I have been telling people for a while that ConceptNet is a valuable source of information for semantic vectors, or "word embeddings" as they've been called since the neural-net people showed up in 2013 and renamed everything. Let's call them "word vectors", even though they can represent phrases too. The idea is to compute a vector space where similar vectors represent words or phrases with similar meanings.
The interesting thing about Tensorflow, is that when you are writing in python, you are really only design a graph for the compiler to compile into C code and then run on either your CPU or GPU. Instead of having to write at the C or CUDA level, you can code it all in python first. The difficulty comes in actually understanding how to properly set up a neural network, convolutional network, etc. A lot of questions come into play, which type of model, what type of data regularization do you think is best, what level of data dropout or robustness do you want and are you going to purchase GPUs from Nvidia or try to make it work on CPUs?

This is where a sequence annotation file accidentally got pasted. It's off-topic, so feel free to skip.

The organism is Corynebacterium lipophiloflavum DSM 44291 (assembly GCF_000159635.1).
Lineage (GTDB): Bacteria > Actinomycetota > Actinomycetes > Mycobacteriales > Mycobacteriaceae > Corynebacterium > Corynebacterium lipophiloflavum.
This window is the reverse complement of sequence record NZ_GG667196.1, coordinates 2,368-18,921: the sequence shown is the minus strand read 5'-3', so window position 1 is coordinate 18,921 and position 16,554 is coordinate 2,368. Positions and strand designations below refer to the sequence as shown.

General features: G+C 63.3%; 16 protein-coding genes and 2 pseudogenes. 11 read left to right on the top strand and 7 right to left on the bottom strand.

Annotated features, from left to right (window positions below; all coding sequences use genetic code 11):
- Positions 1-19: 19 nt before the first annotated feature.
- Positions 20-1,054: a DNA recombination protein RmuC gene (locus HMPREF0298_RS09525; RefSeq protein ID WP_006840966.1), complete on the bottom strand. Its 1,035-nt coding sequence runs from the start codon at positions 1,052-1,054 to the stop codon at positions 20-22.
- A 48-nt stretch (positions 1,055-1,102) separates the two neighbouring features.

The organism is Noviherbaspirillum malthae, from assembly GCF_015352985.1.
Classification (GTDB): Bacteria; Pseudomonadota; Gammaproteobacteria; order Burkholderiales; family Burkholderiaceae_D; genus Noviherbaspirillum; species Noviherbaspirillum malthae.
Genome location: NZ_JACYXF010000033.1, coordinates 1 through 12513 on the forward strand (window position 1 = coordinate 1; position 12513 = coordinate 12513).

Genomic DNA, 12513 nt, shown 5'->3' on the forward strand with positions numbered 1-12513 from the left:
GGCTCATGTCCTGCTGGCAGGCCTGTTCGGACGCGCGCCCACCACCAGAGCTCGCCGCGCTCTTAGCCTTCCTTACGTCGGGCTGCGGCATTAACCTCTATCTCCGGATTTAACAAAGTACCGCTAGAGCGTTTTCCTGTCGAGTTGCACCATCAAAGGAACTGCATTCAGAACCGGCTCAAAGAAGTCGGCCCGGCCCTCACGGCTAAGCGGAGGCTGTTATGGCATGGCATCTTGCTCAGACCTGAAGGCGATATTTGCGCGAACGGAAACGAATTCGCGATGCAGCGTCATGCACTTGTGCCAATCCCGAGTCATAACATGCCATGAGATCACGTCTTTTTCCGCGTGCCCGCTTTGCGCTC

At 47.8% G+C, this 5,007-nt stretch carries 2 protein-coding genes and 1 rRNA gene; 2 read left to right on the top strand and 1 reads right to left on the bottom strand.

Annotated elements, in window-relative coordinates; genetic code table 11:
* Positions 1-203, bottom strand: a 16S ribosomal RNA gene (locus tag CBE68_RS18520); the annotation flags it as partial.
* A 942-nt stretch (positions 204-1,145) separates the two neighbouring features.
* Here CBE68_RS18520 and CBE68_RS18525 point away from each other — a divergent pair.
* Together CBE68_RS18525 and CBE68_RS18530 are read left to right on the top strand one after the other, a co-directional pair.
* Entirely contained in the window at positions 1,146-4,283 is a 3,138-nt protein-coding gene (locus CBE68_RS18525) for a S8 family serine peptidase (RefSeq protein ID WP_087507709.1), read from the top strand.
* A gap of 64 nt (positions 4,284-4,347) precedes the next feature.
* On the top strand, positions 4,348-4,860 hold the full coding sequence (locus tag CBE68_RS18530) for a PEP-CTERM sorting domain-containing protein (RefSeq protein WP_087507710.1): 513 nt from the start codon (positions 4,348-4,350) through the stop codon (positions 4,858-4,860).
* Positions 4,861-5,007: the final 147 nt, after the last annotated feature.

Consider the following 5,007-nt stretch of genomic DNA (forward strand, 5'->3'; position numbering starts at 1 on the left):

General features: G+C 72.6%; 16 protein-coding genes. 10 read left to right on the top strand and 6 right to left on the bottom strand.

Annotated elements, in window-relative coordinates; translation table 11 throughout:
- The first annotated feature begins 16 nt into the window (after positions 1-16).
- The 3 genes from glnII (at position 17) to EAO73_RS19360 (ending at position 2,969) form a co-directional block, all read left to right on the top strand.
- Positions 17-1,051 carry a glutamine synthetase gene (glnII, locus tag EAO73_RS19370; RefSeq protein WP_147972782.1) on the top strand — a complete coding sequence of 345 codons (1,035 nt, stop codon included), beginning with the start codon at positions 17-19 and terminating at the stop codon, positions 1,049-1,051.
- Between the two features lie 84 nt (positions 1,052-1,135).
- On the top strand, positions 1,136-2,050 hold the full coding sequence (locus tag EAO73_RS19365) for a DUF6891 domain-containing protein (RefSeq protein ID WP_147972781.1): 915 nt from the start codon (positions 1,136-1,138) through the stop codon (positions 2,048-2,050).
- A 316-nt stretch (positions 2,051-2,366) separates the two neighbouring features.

For example, deep learning, a subset of AI and machine learning, requires massive amounts of data and computational power, but until recently, few viable use cases existed for deep learning, largely due to a lack of data. Today, we're beginning to see deep learning technology take hold, thanks to the massive amounts of data that IoT devices create. In the coming months, the relationship between IoT and AI will become even more symbiotic – and we'll likely see AI, including deep learning, play a critical role in the next big thing for IoT.
This course will get you started in building your FIRST artificial neural network using deep learning techniques. Following my previous course on logistic regression, we take this basic building block, and build full-on non-linear neural networks right out of the gate using Python and Numpy. All the materials for this course are FREE.